Law & Order: UK. SHARON SMALL as DI Elizabeth Flynn
Sharon Small as DI Flynn

As for tonight’s episode, it’s easy to see why it was pulled in April because it is about a stabbing at Borough Market. Ronnie Brooks is at the centre of the drama, as he is needled by a 15-year-old suspected of the crime. Ronnie says eventually the lad has confessed to him that he did stab the woman. Trouble is, no one else, including Joe, hears this confession.

Sharon Small arrives on the scene as DI Elizabeth Flynn, replacing Ronnie and Joe’s former boss Wes Layton, and her character’s not impressed with Ronnie’s conduct of the case.

So, Ronnie bows out on a very difficult investigation. He’s been the best thing in the series during its five-year run, and will be missed.

Law & Order: UK is on ITV at 9pm.

See also…

Our interview with L&O: UK lead writer Emila di Girolamo
Our review from 2010

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Law & Order: UK series 8, ITV, with Bradley Walsh, Ben Bailey Smith PREVIEW

BEN BAILEY SMITH as DS Joe Hawkins and BRADLEY WALSH as DS Ronnie Brooks. Law and Order: UK, ITV
DS Ronnie Brooks and new partner DS Joe Hawkins (Ben Bailey Smith). Pics: ITV

Rating: ★★★★

ITV: starts Wednesday, 12 March, 9pm

Ronnie and his new partner Joe are leading an investigation into the death of jeweller Harry Bernstein who is found dead with no hands or teeth.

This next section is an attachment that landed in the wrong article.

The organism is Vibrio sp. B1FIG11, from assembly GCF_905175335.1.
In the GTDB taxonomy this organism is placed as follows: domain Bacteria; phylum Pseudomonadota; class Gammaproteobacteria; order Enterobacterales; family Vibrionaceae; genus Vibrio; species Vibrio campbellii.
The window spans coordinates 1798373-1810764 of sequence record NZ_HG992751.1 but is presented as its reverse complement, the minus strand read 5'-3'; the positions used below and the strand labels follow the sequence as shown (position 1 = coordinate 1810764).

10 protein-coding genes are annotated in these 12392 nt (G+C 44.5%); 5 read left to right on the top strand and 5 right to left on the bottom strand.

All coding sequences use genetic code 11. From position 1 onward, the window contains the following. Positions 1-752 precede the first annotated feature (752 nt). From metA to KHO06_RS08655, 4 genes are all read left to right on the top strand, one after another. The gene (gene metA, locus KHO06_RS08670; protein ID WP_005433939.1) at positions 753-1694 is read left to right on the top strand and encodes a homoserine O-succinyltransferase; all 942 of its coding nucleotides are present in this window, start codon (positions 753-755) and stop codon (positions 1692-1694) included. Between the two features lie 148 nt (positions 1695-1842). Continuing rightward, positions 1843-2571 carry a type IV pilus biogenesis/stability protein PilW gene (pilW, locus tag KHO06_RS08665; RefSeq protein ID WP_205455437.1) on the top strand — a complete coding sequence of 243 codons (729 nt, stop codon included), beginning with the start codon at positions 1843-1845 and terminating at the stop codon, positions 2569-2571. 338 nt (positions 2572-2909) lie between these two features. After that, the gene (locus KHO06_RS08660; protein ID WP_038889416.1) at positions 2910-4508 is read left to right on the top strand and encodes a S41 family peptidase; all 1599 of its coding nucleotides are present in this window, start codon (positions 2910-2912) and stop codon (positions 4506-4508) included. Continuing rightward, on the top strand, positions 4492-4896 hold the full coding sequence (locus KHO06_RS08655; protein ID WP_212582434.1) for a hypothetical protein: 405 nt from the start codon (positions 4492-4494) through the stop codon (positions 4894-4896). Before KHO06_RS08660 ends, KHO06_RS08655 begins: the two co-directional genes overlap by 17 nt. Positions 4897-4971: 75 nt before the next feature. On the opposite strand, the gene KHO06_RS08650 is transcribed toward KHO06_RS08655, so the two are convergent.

THE cast of ITV’s hit reworking of Dick Wolf’s hugely successful US drama may chop and change, but Bradley Walsh’s dependable old trooper Ronnie Brooks soldiers on.

Which is great for the series. ITV has exported L&O: UK all round the world – even back to the US – and in eight series over five years, it has become a very successful part of the channel’s drama line-up, nabbing 5.4million viewers during the last series.

It won’t challenge the best shows around – currently led by True Detective on Sky Atlantic – but its taut stories exposing the vagaries of the legal process are far more gripping than Midsomer Murders or Death in Paradise.

Ronnie Brooks is now the face of the show

Bradley Walsh doesn’t do anything spectacular as an actor on the show, but he is likeable as an

 Law and Order: UK, ITV. ROSALYN WRIGHT as Miranda Jones, GEORGIA TAYLOR as Kate Barker and DOMINIC ROWAN as SCP Jacob Thorne
Barker and Thorne with their witness, Rosalyn (right)